Canada Urges China to Help Resolve Red Sea Crisis and Rein in Houthi Attacks
Canada Urges China to Help Resolve Red Sea Crisis and Rein in Houthi Attacks

In a bid to tackle the escalating crisis in the Red Sea, Canada's Foreign Minister, Melanie Joly, has called upon China to use its influence to keep the vital trade route safe. Joly emphasized the importance of China's involvement, noting that Chinese vessels are also vulnerable to the threats posed by the ongoing conflict. Speaking during a bilateral meeting with China's Foreign Minister Wang Yi, Joly underscored the necessity for Beijing to urge the Houthi rebels to cease their actions that disrupt maritime traffic in the region.

"It's in China's interests as an exporter," Joly remarked during an interview at the Munich Security Conference, highlighting the mutual benefit of ensuring stability in the Red Sea for global commerce.

The Red Sea has witnessed a series of attacks on commercial ships by Yemen's Houthi rebels, including the recent targeting of the oil tanker M/T Pollux, which was reportedly struck by a missile. These incidents have not only endangered maritime traffic but also led to increased shipping costs and insurance premiums, affecting trade between Asia and Europe, where China plays a significant role.

Attributing their attacks to support for Palestinians in Gaza, the Houthi actions have drawn condemnation from the United States and Britain, both of which have urged China to leverage its ties with Iran to rein in the rebel group.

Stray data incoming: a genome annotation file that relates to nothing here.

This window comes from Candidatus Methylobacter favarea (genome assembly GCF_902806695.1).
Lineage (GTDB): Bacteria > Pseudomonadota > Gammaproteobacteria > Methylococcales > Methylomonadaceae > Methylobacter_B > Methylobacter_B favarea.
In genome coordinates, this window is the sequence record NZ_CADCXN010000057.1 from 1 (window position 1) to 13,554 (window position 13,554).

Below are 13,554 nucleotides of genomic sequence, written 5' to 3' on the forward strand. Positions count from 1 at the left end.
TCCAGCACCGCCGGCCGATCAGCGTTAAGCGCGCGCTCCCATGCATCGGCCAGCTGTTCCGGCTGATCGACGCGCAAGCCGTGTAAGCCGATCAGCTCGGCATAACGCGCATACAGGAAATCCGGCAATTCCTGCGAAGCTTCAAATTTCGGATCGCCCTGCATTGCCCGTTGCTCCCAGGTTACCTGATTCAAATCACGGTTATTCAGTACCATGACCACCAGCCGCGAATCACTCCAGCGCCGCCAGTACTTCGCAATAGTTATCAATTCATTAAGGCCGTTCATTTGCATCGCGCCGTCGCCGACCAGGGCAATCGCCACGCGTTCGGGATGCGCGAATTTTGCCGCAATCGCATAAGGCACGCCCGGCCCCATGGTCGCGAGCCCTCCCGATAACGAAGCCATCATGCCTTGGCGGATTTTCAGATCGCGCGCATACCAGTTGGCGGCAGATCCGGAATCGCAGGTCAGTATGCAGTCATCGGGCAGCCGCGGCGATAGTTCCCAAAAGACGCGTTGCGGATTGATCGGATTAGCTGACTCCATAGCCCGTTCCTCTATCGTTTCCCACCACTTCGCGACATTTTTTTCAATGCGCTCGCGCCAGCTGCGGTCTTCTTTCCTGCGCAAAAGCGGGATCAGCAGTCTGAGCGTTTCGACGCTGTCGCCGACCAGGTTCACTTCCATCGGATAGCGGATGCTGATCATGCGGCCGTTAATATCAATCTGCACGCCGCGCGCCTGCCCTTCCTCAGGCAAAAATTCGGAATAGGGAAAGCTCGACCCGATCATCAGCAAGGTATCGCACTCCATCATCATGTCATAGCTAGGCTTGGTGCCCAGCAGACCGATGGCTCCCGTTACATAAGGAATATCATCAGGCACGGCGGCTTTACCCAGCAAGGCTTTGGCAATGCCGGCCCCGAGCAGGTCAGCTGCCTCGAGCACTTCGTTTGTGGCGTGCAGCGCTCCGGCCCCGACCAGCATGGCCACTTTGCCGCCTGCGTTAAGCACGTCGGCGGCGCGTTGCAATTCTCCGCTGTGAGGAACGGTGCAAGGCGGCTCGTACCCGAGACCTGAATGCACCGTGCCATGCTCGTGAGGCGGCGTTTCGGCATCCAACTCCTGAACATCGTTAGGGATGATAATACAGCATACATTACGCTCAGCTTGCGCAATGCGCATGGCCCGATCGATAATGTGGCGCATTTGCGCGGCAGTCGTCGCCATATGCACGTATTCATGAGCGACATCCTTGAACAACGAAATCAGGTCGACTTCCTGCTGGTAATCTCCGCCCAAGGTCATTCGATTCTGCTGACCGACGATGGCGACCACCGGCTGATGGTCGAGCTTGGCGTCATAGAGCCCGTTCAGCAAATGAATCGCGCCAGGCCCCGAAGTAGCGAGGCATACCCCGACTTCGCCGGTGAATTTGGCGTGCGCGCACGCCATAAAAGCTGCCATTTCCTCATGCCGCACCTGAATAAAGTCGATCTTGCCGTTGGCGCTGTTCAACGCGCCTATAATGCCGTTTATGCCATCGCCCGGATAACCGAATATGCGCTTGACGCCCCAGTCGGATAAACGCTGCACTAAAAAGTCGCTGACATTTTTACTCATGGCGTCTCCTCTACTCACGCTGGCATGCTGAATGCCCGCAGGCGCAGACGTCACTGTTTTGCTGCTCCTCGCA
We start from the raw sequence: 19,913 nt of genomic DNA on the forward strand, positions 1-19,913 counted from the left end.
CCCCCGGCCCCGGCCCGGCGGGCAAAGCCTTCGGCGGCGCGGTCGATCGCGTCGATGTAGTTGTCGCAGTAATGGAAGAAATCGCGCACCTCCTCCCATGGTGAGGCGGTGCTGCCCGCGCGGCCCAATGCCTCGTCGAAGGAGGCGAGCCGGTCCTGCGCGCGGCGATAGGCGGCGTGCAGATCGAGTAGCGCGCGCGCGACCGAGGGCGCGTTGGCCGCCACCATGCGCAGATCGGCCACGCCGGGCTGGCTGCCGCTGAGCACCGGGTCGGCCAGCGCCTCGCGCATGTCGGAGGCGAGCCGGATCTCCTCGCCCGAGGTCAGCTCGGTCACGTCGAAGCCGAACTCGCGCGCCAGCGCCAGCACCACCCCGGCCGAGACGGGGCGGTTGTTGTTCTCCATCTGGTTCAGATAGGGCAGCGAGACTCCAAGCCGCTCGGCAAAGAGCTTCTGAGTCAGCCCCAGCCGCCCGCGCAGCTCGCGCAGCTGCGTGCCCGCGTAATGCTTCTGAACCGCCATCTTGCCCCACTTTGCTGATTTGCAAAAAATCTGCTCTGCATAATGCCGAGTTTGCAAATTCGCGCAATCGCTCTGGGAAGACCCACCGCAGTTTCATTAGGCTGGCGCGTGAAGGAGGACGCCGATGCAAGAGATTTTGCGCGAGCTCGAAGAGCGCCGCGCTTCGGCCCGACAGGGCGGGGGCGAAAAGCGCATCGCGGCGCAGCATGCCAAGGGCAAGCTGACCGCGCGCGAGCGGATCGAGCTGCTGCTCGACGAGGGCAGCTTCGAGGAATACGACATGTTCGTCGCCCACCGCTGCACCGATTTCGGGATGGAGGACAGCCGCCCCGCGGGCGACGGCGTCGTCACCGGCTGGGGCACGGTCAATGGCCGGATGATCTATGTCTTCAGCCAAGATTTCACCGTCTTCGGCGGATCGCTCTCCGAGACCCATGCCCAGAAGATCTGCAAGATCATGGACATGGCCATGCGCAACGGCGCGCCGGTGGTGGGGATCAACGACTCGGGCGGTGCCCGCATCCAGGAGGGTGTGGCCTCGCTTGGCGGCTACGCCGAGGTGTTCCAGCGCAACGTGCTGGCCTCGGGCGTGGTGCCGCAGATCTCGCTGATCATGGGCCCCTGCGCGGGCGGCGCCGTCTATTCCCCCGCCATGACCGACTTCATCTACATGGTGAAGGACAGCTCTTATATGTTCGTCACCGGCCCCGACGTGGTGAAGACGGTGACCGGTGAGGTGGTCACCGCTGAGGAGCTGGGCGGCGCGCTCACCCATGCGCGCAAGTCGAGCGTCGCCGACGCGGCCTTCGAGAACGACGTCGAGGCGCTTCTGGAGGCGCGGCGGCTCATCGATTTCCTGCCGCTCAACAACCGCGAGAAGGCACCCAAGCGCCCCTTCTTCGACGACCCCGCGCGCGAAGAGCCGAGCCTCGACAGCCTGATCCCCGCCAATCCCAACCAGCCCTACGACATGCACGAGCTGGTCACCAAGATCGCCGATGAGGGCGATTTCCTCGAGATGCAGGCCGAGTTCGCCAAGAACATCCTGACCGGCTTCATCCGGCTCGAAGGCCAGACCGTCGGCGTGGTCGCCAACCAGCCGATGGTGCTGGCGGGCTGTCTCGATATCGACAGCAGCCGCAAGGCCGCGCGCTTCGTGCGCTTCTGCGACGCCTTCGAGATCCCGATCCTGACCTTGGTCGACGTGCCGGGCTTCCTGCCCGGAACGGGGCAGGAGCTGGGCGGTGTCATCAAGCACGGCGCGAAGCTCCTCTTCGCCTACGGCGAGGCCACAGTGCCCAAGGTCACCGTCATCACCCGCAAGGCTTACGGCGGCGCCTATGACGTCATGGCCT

In addition to addressing the Red Sea crisis, Joly also raised concerns with Wang regarding the enforcement of Western sanctions against Russia amidst the ongoing conflict in Ukraine. Emphasizing the need to exert maximum pressure on Russia, Joly stressed the importance of preventing loopholes in the sanction system, which could undermine international efforts.

The meeting between Joly and Wang comes against the backdrop of strained relations between China and Canada, stemming from the arrest of a Chinese telecommunications executive by Canadian authorities in late 2018. Subsequent arrests of two Canadians in China on spying charges further exacerbated tensions between the two nations. Last year, Canada's parliament launched investigations into alleged Chinese interference in its elections, a claim vehemently denied by China, further straining bilateral relations.

Wang acknowledged the need to rebuild trust between China and Canada following years of diplomatic tensions, signaling a potential thaw in relations between the two countries.

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